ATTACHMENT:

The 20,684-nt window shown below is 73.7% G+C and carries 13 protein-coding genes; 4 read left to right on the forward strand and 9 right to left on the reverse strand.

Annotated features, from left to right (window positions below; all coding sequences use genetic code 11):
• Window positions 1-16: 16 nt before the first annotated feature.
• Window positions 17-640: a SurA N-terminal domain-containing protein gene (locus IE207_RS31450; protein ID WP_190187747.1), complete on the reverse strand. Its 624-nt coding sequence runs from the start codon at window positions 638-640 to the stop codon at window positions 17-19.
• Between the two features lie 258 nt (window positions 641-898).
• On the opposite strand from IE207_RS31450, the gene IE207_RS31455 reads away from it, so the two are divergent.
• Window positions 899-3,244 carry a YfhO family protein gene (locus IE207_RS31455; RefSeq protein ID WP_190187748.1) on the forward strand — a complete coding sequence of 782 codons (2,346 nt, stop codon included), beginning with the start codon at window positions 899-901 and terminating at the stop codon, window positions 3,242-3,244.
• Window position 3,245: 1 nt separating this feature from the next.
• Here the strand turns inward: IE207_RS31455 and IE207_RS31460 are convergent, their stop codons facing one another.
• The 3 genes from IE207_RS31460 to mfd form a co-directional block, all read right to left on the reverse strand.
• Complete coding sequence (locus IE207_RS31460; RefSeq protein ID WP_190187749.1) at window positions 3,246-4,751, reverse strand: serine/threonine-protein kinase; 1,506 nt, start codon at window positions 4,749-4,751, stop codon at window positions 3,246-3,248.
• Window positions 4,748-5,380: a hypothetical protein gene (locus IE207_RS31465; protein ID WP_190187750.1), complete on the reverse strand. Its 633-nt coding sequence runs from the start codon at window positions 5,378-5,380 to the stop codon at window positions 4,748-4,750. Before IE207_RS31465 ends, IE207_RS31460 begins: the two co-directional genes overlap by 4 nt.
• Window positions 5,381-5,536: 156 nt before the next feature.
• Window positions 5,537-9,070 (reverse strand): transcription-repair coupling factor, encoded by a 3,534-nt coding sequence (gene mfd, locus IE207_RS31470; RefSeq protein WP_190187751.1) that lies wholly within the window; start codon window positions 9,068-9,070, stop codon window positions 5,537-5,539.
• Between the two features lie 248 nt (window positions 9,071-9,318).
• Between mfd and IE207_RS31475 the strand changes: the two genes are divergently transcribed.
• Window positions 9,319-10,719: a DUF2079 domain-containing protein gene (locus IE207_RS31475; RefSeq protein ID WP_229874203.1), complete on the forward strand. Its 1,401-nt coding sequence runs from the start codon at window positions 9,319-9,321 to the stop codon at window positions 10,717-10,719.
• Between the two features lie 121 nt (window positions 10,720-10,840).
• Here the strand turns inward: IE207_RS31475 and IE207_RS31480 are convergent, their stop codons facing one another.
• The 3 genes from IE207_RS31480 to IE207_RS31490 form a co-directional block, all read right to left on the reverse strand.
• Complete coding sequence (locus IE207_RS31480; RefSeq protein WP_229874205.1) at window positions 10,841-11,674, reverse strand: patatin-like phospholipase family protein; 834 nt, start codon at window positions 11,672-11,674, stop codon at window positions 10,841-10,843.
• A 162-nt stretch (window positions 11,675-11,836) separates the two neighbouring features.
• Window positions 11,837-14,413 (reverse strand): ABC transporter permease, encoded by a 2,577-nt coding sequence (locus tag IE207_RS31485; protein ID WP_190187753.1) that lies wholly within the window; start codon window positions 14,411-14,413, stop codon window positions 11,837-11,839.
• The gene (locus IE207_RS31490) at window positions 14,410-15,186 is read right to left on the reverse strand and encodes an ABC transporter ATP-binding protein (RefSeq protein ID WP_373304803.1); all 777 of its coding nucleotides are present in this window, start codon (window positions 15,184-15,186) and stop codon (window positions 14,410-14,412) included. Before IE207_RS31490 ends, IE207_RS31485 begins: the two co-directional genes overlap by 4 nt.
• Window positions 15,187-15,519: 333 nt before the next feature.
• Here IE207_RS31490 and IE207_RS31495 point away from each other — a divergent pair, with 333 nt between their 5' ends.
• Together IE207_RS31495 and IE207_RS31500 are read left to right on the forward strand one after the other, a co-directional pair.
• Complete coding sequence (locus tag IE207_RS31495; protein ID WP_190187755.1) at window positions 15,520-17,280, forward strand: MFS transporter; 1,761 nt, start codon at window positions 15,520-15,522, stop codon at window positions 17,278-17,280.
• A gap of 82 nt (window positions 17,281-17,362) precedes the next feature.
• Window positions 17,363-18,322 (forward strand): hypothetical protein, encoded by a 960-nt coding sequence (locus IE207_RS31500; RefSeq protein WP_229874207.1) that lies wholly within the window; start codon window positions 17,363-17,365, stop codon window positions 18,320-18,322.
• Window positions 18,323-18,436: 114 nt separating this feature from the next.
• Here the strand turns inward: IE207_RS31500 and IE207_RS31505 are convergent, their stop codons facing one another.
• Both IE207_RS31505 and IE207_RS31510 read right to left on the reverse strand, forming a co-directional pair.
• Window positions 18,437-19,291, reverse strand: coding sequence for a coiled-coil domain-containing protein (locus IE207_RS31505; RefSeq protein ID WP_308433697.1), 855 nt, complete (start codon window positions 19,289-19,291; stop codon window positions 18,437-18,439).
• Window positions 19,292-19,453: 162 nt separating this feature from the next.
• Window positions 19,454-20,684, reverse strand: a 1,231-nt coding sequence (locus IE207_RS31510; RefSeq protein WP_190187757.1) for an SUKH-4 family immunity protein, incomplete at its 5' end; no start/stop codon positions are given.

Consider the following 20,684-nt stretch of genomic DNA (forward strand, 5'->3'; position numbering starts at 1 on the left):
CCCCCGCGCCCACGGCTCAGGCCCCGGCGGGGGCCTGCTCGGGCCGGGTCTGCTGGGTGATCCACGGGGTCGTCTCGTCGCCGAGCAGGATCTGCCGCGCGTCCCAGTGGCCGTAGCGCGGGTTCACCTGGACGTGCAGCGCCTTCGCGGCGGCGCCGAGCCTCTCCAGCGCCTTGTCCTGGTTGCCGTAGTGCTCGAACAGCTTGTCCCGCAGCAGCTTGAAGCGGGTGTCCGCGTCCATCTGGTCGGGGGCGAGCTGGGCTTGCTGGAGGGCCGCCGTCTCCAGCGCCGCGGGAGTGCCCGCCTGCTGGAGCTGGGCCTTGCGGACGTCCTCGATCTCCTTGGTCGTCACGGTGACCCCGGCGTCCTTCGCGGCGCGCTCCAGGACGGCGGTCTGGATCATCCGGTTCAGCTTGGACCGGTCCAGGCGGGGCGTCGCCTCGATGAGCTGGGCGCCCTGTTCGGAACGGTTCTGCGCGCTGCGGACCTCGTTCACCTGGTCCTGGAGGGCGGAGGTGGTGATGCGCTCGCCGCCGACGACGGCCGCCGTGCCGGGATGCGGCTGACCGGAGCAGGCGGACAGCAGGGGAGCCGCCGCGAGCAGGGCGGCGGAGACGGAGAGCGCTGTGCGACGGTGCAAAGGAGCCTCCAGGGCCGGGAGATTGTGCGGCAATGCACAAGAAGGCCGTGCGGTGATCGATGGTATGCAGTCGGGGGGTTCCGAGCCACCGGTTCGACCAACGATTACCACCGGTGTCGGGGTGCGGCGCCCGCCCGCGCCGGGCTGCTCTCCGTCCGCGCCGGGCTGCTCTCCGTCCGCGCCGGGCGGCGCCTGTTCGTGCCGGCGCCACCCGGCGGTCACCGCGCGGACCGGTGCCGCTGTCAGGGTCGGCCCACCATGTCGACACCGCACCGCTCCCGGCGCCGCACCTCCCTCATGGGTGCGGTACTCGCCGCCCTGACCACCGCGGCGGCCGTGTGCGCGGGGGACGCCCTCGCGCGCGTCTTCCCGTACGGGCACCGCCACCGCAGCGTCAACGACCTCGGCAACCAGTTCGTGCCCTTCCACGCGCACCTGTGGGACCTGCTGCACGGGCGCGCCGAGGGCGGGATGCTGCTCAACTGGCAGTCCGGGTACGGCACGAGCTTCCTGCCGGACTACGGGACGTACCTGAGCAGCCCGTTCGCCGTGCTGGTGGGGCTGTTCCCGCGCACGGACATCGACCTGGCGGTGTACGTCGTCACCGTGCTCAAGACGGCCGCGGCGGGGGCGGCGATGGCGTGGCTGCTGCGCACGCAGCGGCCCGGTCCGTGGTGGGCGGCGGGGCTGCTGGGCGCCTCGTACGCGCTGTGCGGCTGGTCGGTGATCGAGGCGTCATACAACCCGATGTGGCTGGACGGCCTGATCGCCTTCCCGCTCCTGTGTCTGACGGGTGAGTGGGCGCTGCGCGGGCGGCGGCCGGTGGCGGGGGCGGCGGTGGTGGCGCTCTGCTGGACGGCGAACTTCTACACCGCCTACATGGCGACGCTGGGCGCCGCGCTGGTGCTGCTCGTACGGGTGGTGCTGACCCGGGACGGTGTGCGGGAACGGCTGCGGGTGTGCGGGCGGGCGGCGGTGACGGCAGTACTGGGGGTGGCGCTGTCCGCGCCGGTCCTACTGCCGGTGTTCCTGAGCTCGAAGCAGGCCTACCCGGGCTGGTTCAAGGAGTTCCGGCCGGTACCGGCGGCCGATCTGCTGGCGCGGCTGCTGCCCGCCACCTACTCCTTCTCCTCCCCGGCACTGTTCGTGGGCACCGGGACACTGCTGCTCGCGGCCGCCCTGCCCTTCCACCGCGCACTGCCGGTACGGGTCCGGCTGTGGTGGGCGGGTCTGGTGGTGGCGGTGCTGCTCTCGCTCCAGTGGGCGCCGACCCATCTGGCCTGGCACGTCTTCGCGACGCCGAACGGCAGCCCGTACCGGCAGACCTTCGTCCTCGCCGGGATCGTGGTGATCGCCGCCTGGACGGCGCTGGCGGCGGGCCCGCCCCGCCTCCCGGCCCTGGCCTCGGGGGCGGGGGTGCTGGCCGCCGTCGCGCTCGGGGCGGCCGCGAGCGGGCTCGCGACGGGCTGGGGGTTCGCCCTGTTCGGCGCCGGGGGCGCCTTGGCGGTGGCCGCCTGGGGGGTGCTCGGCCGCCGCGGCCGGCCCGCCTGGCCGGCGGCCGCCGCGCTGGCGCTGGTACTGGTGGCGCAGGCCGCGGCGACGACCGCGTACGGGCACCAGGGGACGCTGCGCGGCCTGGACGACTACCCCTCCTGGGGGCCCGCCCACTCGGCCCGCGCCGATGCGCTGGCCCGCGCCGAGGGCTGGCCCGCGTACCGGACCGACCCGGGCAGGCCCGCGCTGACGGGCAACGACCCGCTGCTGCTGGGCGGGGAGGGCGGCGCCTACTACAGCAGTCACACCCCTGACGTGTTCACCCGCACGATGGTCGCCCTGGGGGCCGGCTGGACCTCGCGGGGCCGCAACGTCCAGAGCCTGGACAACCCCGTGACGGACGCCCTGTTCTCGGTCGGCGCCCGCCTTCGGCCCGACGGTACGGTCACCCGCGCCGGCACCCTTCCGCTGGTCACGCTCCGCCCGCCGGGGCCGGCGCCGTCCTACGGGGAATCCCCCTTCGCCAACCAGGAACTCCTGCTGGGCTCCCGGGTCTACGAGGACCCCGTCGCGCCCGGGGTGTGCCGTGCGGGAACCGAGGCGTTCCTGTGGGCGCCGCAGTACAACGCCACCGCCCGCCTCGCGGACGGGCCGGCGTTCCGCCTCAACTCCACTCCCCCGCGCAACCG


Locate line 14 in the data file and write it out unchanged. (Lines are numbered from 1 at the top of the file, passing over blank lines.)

• Window positions 5,537-9,070 (reverse strand): transcription-repair coupling factor, encoded by a 3,534-nt coding sequence (gene mfd, locus IE207_RS31470; RefSeq protein WP_190187751.1) that lies wholly within the window; start codon window positions 9,068-9,070, stop codon window positions 5,537-5,539.